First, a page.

Today witnessed a very minor verbal exchange between Pope Francis and Israeli PM, Benjamin Netanyahu, over the language Jesus spoke. Reuters reports the incident on the final day of the Pope’s visit to the Middle East:
During his comments about a strong connection between Judaism and Christianity and tolerance towards Christians in Israel, Netanyahu told the [sic!] Francis: “Jesus was here, in this land. He spoke Hebrew.
“Aramaic,” the pontiff interjected.
“He spoke Aramaic, but he knew Hebrew,” Netanyahu shot back.
The difference of opinion reignites a historic debate about the language Jesus spoke two millennia ago.
“Jesus was a native Aramaic speaker,” Israeli linguistics professor Ghil’ad Zuckermann told Reuters. “But he would have also known Hebrew because there were extant religious writings in Hebrew.”
Zuckermann added that during Jesus’ time, Hebrew was spoken by the lower classes – “the kind of people he ministered to.”
Pope Francis (R) meets Israel’s Prime Minister Benjamin Netanyahu (L) at the Notre Dame Centre in Jerusalem May 26, 2014 (Photo courtesy of Reuters / Alex Kolomoisky).
Jesus was evidently a native Aramaic speaker. The quotation in Mark 5.41 has Jesus address Jairus’ daughter with the words Talitha koum—an Aramaic phrase meaning, ‘Kid, get up!’ He would also have been very familiar with Hebrew, the language of most of the Jewish Scriptures. His references to the Scriptures on numerous occasions within the Gospels suggests this.
However, Jesus would also have been conversant with Greek. Galilee had one of the highest concentrations of Greek speakers in the Roman Empire outside of the Greek heartland of the Aegean. In fact, within short walking distance of Jesus’ hometown of Nazareth was the city of Sepphoris—a large Greek polis in the heart of Galilee. There is every chance that Jesus not only visited the city multiple times, but he may well have worked there in his profession as a carpenter. It was, after all, one of the largest economic centres in Galilee, and it was in the immediate vicinity of Nazareth.
The Apostle Peter?
Jesus’ disciples were also probably familiar with Greek. The hometown of apostles Simon Peter, Andrew, and Philip, was the town of Bethsaida at the northernmost point of the Sea of Galilee. In c. 2 BC it was granted status as a Greek polis and renamed Julias. Thus these three disciples, two of whom (Andrew and Philip) bore Greek names, grew up in a Greek-speaking environment. It also helps explain how Peter attained the name ‘Peter’. His original name was Simon, a good Hebrew/Aramaic name. Jesus, however, gave him the nickname ‘Kephas’, which is Aramaic for ‘Rocky’ <cue theme music to Rocky>. Paul refers to him as Kephas (or Cephas in modern English versions) in his correspondence with the Galatians and Corinthians. However, elsewhere, his name is easily translated into the Greek equivalent for ‘rock’, Peter (Greek: Petros).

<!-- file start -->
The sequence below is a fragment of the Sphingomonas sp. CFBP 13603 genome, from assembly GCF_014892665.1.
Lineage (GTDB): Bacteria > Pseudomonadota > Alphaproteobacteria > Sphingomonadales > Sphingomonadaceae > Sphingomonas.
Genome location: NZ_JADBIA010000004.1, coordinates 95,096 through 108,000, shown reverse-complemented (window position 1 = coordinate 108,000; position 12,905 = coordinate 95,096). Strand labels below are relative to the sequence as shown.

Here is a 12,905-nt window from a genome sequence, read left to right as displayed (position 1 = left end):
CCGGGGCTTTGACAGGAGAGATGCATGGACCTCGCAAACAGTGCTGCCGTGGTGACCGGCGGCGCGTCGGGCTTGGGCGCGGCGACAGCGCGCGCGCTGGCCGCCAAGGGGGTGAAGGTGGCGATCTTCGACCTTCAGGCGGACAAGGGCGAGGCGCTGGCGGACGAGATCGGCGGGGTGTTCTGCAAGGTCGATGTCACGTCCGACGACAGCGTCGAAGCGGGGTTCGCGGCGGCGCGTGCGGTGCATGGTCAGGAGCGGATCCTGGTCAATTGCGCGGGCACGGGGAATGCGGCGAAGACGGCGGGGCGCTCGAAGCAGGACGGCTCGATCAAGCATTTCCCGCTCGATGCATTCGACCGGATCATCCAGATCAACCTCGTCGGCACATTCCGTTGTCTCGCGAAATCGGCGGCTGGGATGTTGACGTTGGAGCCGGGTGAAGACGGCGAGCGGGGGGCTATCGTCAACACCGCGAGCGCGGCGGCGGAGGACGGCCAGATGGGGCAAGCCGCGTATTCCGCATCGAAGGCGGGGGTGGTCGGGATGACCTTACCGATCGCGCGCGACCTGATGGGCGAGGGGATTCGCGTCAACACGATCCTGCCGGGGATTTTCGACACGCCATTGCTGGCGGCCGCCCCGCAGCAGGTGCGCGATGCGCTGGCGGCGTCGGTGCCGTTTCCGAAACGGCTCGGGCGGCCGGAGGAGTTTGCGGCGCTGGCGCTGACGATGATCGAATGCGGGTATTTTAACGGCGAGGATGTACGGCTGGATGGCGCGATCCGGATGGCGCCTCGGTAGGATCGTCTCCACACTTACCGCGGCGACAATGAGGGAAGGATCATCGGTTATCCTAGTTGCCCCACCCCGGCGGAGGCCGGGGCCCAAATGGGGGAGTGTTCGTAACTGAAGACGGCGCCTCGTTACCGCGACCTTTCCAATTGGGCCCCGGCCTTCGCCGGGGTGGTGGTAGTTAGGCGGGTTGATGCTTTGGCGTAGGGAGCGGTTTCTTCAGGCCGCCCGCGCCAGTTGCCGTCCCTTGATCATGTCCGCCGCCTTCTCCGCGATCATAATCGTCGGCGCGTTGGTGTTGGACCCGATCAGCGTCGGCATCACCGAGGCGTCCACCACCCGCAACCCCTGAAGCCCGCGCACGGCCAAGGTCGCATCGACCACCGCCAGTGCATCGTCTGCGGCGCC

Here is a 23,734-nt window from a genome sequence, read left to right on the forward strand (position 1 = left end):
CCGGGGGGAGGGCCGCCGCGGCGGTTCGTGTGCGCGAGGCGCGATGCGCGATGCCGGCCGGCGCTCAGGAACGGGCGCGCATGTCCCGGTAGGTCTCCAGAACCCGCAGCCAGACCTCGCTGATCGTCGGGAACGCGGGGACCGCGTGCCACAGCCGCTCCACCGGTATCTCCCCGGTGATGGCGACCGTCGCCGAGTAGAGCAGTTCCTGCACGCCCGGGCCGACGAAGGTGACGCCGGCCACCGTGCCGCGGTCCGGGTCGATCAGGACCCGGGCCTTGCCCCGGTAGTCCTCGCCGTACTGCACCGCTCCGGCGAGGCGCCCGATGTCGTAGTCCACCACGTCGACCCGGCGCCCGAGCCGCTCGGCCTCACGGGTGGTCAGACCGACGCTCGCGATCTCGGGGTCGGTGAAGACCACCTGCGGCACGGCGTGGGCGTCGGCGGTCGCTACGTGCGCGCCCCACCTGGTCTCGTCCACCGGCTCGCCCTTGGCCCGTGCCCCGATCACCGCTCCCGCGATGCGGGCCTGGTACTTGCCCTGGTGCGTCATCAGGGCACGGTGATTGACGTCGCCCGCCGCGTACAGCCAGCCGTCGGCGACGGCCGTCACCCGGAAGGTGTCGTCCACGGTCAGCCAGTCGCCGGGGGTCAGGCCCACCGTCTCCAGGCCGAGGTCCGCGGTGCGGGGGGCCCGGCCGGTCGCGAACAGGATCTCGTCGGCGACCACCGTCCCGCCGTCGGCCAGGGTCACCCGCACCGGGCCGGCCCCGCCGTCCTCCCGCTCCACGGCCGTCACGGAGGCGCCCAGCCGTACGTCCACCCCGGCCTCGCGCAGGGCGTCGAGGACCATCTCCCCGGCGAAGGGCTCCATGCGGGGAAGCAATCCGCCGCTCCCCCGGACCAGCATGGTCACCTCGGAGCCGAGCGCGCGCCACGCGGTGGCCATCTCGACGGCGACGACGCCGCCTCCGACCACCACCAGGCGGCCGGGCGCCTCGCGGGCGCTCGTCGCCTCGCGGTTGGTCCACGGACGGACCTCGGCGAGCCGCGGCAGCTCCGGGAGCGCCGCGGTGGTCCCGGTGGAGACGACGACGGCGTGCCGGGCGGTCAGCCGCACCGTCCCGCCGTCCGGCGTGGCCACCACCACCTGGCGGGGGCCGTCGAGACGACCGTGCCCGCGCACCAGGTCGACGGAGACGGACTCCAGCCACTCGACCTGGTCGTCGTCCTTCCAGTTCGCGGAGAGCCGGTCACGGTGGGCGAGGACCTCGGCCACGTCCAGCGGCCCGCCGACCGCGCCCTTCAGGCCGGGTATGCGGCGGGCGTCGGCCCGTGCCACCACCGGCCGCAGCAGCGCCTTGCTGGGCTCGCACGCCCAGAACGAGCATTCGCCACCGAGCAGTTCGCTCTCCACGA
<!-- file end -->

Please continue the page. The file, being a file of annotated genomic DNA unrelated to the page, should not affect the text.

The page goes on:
There is a possibility that some of Jesus’ ministry was conducted in Greek. For example, there is good reason to suggest that Nicodemus’ misunderstanding of Jesus’ words in John 3.3 is dependent on an ambiguity in Greek, but not in Aramaic or Hebrew. Jesus tells Nicodemus, ‘Unless someone is born over, he cannot see the Kingdom of God.’ The relevant term used in the Gospel here is ἄνωθεν (anōthen) Nicodemus hears this as ‘born again’, while it seems from the rest of the discussion that Jesus meant ‘born from above’. The rendering ‘born over’ captures something of this ambiguity in English.
Jesus also seems to have conversations with Greek speakers throughout the Gospels. He chats with a Greek woman from Syro-Phoencia (Mark 7.24–30), a Roman centurion (Mark 8.5–13), and the Roman Prefect, Pontius Pilate. On each occasion he might have made use of an interpreter. However, it is more likely that Jesus was able to conduct the conversation personally without an interpreter.
There is even the possibility that the famous ‘camel through the eye of a needle’ saying (Mark 10.25) is a misunderstanding of a saying in Greek. The word for ‘camel’ in Greek is κάμηλος (kamēlos), but the word for thick ‘rope’ (the type used to moor a ship to port) is κάμiλος (kamilos). There is virtually no difference in pronunciation between the two. Did Jesus perhaps say, ‘It is easier for a rope to go through the eye of a needle than for a rich man to enter the Kingdom of God’? If he originally made the statement in Greek, he may well have. If, however, he made the statement in Aramaic, there would be no such ambiguity. I guess we’ll never know.
But all this is to say that Jesus was almost definitely a comfortable speaker of Greek, in addition to his native Aramaic, and the Hebrew of the Jewish Scriptures.